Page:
In June, Jerusalem became the site of the struggle (“Ribat”) between Islam, the religion that expects to take the place of Judaism and Christianity, and Judaism, which is in the midst of a return to its former status as a living, worthy religion. The background of the struggle is the renewal of Jewish sovereignty on the Temple Mount. During the short period of Muslim demonstrations for the right to enter the Al Aqsa Mosque without “Jewish” security checks, Saudi Arabia’s voice was conspicuously absent.
The reason for the Saudi silence was the fear that the Muslim Brotherhood and those over whom they hold sway would raise the Al Aqsa Mosque to a level of importance that could contest the centrality of Mecca in Islam.
This plan was heard in Muslim Brotherhood media pronouncements. In 2012, for example, Safwat Higazi, the Muslim Brotherhood’s chief spokesman in Egypt, said that the capital of the Islamic Caliphate that can unite all the Arab nations “is not Mecca, not Medina, not Cairo, but Jerusalem.
A similar pronouncement was made in 2014, at a demonstration in Jerusalem, by Kamal Khatib, Deputy head of the Northern Branch of the Islamic Movement in Israel, headed by Sheikh Raad Salah,
Sheikh Raad Salah himself declared that he intends to bring water from the Zamzam spring in Mecca to pour into the cistern on the Temple Mount in order to sanctify the Al Aqsa Mosque with the holiness of Mecca. The Saudis see this as unacceptable competition and did not permit Salah to attend the Hajj in Mecca. Jerusalem’s challenge to Mecca is also evident in the boycott the Saudis declared on Qatar, a country which publicly supports the Muslim Brotherhood’s offshoots, such as Hamas, for whom the struggle for Jerusalem and Falestin – which they call Aknaf Bayt al-Maqdis – the sectors of Jerusalem – is the raison d’etre.
Qatar has even set aside half a billion dollars for the purpose of removing Jerusalem from within Israel’s boundaries. It is using them to buy the media, political figures and organizations like UNESCO
Turkey’s Erdogan is playing a role in the struggle for Islamic hegemony by working ceaselessly to strengthen his status as the all-powerful Sultan bringing Turkey back to its status prior to WWI. Erdogan’s hegemonic aspirations clash with the Saudis on points of Muslim memory, because they know full well that for 400 years, Turkey ruled the Hijaz, the territory that included Mecca and Medina, until defeated by the Christian heretics – that is, the British. The victors promptly handed over Islam’s holy land, the Hijaz (Iraq and historic Palestine which includes today’s Jordan) to the Arab friends who had cooperated with them, stabbing the Turks in the back. Today, unsurprisingly, Erdogan supports Qatar, the country the Saudis are trying to bring to its knees.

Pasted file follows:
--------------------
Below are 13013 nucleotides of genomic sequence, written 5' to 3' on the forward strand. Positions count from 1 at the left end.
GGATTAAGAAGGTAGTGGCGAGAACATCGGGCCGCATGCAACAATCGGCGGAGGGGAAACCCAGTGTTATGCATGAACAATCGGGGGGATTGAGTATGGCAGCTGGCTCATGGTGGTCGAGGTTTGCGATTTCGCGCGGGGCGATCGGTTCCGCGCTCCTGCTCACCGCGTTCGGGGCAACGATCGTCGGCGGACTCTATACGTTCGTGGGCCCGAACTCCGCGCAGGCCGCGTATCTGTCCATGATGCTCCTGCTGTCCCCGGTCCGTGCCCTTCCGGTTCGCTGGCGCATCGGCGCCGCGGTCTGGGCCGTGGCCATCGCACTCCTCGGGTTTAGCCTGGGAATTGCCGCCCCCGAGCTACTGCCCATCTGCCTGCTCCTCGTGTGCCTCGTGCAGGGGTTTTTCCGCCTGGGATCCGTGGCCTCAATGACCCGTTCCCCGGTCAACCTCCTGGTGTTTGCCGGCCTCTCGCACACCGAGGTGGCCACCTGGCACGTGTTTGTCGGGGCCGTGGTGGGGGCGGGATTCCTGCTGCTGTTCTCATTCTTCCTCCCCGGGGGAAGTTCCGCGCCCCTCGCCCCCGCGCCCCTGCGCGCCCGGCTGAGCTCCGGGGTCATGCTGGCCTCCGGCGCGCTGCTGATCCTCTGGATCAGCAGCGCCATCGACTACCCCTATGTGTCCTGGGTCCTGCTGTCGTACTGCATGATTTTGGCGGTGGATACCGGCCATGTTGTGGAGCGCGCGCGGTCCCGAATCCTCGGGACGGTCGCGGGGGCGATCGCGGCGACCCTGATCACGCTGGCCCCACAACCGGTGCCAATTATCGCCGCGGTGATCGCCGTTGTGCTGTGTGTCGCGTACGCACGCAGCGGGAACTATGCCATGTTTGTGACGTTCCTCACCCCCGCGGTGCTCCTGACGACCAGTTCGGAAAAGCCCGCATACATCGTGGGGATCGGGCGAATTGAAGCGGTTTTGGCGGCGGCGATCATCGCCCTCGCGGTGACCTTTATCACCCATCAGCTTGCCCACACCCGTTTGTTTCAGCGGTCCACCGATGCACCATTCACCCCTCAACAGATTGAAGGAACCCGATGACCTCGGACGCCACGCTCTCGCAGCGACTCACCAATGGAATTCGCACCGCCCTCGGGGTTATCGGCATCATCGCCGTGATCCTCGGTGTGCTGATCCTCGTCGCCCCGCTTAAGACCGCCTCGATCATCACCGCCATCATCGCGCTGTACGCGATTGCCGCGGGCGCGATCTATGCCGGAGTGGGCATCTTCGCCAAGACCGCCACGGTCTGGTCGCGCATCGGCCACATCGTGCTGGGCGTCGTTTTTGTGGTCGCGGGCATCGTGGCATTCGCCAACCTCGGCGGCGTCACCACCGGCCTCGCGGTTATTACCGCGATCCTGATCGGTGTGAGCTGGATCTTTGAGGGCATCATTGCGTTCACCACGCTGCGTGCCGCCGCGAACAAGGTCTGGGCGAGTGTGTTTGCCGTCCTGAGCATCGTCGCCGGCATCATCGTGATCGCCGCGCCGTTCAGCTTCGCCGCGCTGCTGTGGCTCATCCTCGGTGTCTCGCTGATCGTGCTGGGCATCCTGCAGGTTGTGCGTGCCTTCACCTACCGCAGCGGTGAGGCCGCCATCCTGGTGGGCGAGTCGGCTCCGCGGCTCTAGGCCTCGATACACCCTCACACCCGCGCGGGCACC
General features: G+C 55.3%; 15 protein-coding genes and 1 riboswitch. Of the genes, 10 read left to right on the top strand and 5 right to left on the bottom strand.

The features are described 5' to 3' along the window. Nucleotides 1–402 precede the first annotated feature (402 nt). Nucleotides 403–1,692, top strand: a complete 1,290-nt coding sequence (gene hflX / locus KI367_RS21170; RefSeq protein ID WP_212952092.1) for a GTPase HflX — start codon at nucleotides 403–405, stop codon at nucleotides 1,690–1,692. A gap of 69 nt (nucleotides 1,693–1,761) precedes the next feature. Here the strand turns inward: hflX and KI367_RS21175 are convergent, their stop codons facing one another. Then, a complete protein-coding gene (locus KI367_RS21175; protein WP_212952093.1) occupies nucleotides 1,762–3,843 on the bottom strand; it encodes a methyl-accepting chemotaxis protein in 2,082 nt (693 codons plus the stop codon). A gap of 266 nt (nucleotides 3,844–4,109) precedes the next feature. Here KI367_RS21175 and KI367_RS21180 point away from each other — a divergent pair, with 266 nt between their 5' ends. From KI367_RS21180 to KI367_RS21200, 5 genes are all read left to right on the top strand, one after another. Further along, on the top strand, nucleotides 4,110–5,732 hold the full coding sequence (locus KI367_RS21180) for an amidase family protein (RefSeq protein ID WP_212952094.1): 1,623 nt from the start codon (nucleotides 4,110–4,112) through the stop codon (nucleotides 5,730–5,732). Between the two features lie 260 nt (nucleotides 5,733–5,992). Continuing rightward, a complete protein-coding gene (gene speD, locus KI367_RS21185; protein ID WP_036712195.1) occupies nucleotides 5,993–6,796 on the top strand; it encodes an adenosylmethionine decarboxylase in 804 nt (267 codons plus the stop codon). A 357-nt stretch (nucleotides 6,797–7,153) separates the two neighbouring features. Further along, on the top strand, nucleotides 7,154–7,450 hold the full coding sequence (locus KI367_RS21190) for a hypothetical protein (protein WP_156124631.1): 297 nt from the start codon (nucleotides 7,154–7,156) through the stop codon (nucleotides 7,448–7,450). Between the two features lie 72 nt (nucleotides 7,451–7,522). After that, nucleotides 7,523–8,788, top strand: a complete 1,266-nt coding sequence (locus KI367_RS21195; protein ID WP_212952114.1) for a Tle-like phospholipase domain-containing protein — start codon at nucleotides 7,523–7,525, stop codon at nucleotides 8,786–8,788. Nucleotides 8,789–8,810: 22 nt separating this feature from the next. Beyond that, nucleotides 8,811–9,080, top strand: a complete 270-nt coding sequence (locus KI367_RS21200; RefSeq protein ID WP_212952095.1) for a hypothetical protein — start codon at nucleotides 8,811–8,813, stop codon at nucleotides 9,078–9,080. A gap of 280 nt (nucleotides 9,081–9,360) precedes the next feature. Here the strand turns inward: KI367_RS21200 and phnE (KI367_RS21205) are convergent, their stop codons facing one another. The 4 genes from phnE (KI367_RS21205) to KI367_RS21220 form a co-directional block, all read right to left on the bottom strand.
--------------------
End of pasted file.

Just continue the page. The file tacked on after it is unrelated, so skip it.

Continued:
Saudi sensitivity to the Hijaz stems from the fact that the ruling Al-Saud family is not originally from the part of the Hijaz in the western Arabian peninsula, but from the centrally located Najd Heights. The fact that they conquered the area in 1925 from the Sharif’s Notables who claim to be direct descendants of Mohammed, casts a shadow on the Saud family’s legitimacy. This is the reason the Saudi king calls himself “Protector of the holy sites,” intending for that title to grant him “kosher” Islamic status. However, many people in the Sunni world do not buy that and do not entirely accept the Saud family’s right to rule and force their Wahabee Islamic traditions to be the norm at sites that are holy to all Muslims.
The Sauds invest large sums of money to maintain the sites so as to gain legitimacy for ruling over Mecca and Medina, building roads, bridges, railways and amenities that make it easier for the two million Muslims whose annual pilgrimages they allow, to be comfortable and secure. Saudi Arabia imports hundreds of thousands of sheep, mainly from Australia, handing them out to the pilgrims for the holiday celebrated on the tenth of the Hajj month.
Next month, the Hajj is likely to bring the tensions over Islamic hegemony to a boil, when the internal Islamic rifts described above threaten to destabilize the present situation during the Hajj and due to the Hajj: The ethnic Sunni-Shiite rift parallels the Saudi-Iranian political rift, the Wahabee-Muslim Brotherhood ideological rift, and the historic rift between Turkey and Saudi Arabia.
Hopefully, these deep differences will not lead once again to dead and wounded pilgrims, most of whom come only in order to be close to Allah, keep the fundamental commandments connected to the Hajj and obtain forgiveness for their transgressions. They are not interested in all the ethnic, political, ideological and historical considerations involved; all they desire is to come closer to the heavens, keep Allah’s commandments and do Allah’s will.
I wish the pilgrims to Mecca: Haj mabroor wa-saiy mashkoor wa-dhanb maghfoor – a pure holiday, hearts full of gratitude and forgiven sins. May they return safely to their homes.
Translation by Rochel Sylvetsky